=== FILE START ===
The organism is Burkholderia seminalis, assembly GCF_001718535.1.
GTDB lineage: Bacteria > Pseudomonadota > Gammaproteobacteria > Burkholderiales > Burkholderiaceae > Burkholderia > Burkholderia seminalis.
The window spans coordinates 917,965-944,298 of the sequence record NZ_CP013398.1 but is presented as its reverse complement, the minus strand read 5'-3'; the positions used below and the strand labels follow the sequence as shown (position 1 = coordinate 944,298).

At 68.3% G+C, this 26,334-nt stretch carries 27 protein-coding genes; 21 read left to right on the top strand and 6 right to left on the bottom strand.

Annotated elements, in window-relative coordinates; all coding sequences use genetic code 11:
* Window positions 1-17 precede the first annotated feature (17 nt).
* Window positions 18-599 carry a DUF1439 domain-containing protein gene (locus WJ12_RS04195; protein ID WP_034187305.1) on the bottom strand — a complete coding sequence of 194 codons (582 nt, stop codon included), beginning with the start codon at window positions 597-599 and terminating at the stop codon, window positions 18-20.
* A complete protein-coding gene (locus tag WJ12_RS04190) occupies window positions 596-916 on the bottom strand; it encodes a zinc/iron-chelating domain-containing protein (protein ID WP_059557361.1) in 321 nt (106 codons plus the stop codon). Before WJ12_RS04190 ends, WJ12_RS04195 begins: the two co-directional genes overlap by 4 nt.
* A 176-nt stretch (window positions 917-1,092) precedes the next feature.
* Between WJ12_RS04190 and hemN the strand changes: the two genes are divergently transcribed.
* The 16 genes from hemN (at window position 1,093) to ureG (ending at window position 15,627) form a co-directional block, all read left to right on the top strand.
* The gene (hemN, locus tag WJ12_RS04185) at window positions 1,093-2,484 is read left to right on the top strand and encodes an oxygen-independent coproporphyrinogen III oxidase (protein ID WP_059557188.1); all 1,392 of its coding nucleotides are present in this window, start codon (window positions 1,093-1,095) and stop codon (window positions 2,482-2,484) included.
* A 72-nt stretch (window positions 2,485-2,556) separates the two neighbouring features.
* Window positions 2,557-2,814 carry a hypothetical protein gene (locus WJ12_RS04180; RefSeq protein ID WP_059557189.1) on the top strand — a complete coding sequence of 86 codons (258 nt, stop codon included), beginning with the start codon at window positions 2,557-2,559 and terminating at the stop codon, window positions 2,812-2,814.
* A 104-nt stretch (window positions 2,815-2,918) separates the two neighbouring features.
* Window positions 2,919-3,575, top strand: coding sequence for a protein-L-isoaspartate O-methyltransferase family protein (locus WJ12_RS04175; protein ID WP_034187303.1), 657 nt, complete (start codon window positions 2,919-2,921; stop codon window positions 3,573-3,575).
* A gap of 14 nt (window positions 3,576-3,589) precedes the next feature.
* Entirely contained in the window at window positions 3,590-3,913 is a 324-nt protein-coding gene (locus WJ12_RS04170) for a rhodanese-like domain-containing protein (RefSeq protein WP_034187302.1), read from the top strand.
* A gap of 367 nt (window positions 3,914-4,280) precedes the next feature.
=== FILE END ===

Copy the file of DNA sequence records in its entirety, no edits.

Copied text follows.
The organism is Burkholderia seminalis, assembly GCF_001718535.1.
GTDB lineage: Bacteria > Pseudomonadota > Gammaproteobacteria > Burkholderiales > Burkholderiaceae > Burkholderia > Burkholderia seminalis.
The window spans coordinates 917,965-944,298 of the sequence record NZ_CP013398.1 but is presented as its reverse complement, the minus strand read 5'-3'; the positions used below and the strand labels follow the sequence as shown (position 1 = coordinate 944,298).

At 68.3% G+C, this 26,334-nt stretch carries 27 protein-coding genes; 21 read left to right on the top strand and 6 right to left on the bottom strand.

Annotated elements, in window-relative coordinates; all coding sequences use genetic code 11:
* Window positions 1-17 precede the first annotated feature (17 nt).
* Window positions 18-599 carry a DUF1439 domain-containing protein gene (locus WJ12_RS04195; protein ID WP_034187305.1) on the bottom strand — a complete coding sequence of 194 codons (582 nt, stop codon included), beginning with the start codon at window positions 597-599 and terminating at the stop codon, window positions 18-20.
* A complete protein-coding gene (locus tag WJ12_RS04190) occupies window positions 596-916 on the bottom strand; it encodes a zinc/iron-chelating domain-containing protein (protein ID WP_059557361.1) in 321 nt (106 codons plus the stop codon). Before WJ12_RS04190 ends, WJ12_RS04195 begins: the two co-directional genes overlap by 4 nt.
* A 176-nt stretch (window positions 917-1,092) precedes the next feature.
* Between WJ12_RS04190 and hemN the strand changes: the two genes are divergently transcribed.
* The 16 genes from hemN (at window position 1,093) to ureG (ending at window position 15,627) form a co-directional block, all read left to right on the top strand.
* The gene (hemN, locus tag WJ12_RS04185) at window positions 1,093-2,484 is read left to right on the top strand and encodes an oxygen-independent coproporphyrinogen III oxidase (protein ID WP_059557188.1); all 1,392 of its coding nucleotides are present in this window, start codon (window positions 1,093-1,095) and stop codon (window positions 2,482-2,484) included.
* A 72-nt stretch (window positions 2,485-2,556) separates the two neighbouring features.
* Window positions 2,557-2,814 carry a hypothetical protein gene (locus WJ12_RS04180; RefSeq protein ID WP_059557189.1) on the top strand — a complete coding sequence of 86 codons (258 nt, stop codon included), beginning with the start codon at window positions 2,557-2,559 and terminating at the stop codon, window positions 2,812-2,814.
* A 104-nt stretch (window positions 2,815-2,918) separates the two neighbouring features.
* Window positions 2,919-3,575, top strand: coding sequence for a protein-L-isoaspartate O-methyltransferase family protein (locus WJ12_RS04175; protein ID WP_034187303.1), 657 nt, complete (start codon window positions 2,919-2,921; stop codon window positions 3,573-3,575).
* A gap of 14 nt (window positions 3,576-3,589) precedes the next feature.
* Entirely contained in the window at window positions 3,590-3,913 is a 324-nt protein-coding gene (locus WJ12_RS04170) for a rhodanese-like domain-containing protein (RefSeq protein WP_034187302.1), read from the top strand.
* A gap of 367 nt (window positions 3,914-4,280) precedes the next feature.